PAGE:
The same count also showed a 40 percent decline in July 2012 compared to July 2011.
SDOT recently released bike count data comparing the beginning of 2012 to data collected in 2011, the first year the city started using a more modern and theoretically accurate method than the previous volunteer-based method.
Overall, adding January, May and July data together, biking appears to have grown 4.7 percent compared to 2011. But I am skeptical of giving these numbers much weight, given the dramatic swings in bike count numbers from month-to-month.
SDOT wrote on their blog that “it will take another year or so of trip counts to make reliable conclusions regarding some of the fluctuations.” The camera-based system is relatively new, so hopefully next year’s results will give us an idea of which data points are outliers, either by freak chance or collection error.
Hopefully, these bike counts and the upcoming Fremont Bridge Bike Counter will provide the city with good data on the effect of weather on bicycling numbers. Weather is often cited as an impediment to cycling, so it would be good to have some solid data on this. You can see SDOT’s analysis of the effect of rainy weather on bike counts. Again, I will probably need to see more data before I know how much weight to give these counts.
SDOT has posted the raw 2012 Citywide Bicycle Count data on the Bicycle Data website. If you’re into that kind of thing, go poke around and see if you can find anything interesting. And, of course, let us know all about it in the comments below!
SDOT now has an analysis of the bicycle count data collected in Seattle for the winter, spring and summer of 2012 that can be compared to data for the same periods in 2011. This data will help planners select the best ways to make it easier to travel in Seattle by bicycle.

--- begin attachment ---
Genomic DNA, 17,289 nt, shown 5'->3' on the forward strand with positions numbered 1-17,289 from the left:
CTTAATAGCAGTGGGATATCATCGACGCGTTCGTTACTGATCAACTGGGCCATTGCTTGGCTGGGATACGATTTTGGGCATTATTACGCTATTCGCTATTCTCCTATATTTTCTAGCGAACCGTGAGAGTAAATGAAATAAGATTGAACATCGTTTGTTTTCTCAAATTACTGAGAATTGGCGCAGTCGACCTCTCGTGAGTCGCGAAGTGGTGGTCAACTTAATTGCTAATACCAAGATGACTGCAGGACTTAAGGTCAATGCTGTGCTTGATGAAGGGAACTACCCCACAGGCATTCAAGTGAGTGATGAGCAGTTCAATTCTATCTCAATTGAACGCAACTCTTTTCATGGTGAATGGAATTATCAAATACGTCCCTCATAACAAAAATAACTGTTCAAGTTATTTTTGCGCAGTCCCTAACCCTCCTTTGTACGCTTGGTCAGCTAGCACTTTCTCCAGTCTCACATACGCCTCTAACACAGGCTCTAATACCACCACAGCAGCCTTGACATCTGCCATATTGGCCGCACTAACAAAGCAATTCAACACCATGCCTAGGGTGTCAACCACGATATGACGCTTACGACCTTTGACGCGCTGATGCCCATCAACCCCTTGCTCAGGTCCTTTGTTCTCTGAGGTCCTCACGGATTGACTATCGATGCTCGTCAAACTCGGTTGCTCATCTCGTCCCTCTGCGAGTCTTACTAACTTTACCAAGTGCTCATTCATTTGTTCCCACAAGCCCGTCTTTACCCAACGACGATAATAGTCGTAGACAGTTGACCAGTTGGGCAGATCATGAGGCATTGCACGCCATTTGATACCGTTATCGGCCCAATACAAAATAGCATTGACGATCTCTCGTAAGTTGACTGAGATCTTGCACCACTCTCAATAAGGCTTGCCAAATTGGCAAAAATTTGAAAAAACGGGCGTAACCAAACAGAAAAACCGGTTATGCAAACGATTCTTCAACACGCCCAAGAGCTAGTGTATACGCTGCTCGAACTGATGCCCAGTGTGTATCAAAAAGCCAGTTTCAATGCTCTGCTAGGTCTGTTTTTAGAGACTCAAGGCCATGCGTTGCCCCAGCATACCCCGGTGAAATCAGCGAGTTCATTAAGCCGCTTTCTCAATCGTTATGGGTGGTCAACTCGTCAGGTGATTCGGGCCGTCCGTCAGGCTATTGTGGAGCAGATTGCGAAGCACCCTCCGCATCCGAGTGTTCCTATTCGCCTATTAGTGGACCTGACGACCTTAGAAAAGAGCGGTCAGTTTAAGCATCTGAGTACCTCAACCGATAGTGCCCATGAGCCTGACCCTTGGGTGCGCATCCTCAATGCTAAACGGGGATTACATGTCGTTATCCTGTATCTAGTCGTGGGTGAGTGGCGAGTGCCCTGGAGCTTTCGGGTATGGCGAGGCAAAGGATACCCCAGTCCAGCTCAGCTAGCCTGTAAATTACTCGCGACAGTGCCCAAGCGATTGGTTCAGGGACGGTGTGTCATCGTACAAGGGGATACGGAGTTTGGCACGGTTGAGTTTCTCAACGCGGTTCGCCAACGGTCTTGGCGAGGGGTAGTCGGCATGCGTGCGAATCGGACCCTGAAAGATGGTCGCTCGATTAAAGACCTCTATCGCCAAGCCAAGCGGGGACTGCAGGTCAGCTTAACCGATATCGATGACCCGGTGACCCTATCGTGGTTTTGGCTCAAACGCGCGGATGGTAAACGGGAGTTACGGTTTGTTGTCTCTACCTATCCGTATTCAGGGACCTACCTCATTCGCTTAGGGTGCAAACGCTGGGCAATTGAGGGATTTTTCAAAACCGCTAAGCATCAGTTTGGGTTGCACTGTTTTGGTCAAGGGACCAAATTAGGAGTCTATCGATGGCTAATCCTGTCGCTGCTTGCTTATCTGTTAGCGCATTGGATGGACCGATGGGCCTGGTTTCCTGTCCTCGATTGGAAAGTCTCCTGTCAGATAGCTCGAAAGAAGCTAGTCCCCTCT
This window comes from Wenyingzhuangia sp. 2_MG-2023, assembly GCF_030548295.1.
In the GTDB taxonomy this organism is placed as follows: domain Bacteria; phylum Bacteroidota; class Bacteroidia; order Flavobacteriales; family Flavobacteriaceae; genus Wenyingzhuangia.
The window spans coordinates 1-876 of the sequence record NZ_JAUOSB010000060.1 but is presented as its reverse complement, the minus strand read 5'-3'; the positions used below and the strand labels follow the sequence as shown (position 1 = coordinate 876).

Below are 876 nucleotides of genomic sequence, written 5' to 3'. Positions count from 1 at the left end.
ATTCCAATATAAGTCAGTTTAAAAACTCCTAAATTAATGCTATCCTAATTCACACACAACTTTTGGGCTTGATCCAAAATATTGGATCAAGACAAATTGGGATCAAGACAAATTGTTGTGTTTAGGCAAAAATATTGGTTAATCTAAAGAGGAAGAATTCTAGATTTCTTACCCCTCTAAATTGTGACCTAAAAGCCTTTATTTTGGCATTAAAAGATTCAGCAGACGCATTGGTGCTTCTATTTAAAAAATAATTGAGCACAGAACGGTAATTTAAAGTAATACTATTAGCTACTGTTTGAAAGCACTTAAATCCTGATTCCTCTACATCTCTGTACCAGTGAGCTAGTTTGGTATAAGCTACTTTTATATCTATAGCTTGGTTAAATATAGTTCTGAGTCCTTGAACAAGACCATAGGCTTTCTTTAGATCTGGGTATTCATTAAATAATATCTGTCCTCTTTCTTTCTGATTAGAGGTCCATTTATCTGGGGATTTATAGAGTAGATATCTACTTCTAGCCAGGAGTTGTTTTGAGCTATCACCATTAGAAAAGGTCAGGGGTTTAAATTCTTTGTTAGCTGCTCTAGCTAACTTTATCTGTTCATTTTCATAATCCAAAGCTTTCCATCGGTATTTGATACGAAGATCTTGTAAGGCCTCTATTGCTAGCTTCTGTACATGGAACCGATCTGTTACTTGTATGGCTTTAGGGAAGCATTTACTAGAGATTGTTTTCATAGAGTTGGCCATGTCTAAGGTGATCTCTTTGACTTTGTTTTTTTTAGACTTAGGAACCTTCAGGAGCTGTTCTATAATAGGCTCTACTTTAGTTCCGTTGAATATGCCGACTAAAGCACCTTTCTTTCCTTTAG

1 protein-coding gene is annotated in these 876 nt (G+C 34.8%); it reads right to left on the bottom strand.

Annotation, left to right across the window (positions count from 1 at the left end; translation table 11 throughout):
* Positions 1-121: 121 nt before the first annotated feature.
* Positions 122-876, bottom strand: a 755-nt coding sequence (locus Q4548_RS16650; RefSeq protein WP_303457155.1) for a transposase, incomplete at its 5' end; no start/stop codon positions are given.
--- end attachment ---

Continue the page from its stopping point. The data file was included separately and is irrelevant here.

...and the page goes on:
According to the counts up to this point, the total number of bike trips in 2012 has increased 4.6 percent compared to the number of bike trips in 2011. (See the chart and tables below.) Other trends are also beginning to emerge, although it will take another year or so of trip counts to make reliable conclusions regarding some of the fluctuations.
So far the data clearly show that weather and large roadway construction projects are major factors that affect the number of bike trips. Also, it appears that fewer trips are taken on a day that is next to a holiday (the day before the 4th of July), apparently because many people are taking vacation and therefore not riding to work.
The number of trips varies greatly from day to day and month to month, and not all of this variation appears to be caused by the weather, construction, or proximity to a holiday. The counts to be taken in the fall of 2012 and the counts that will be made in 2013 will help us learn more about what causes these variations.
Also, a new bicycle counter will be installed in September at the north end of the Fremont Bridge to automatically count passing bicyclists. This will provide data at this location 365 days a year, which will also help planners identify other factors that influence how many trips are made.
The quarterly counts are part of the National Bicycle and Pedestrian Documentation Project. Under this program, a total of approximately 600 counts are taken at 50 locations city-wide once each season. To see the map of count locations, a tabulation of the counts by location and also by weather conditions (dry vs wet) and further information about the bicycle count program, see SDOT’s Bike Data page .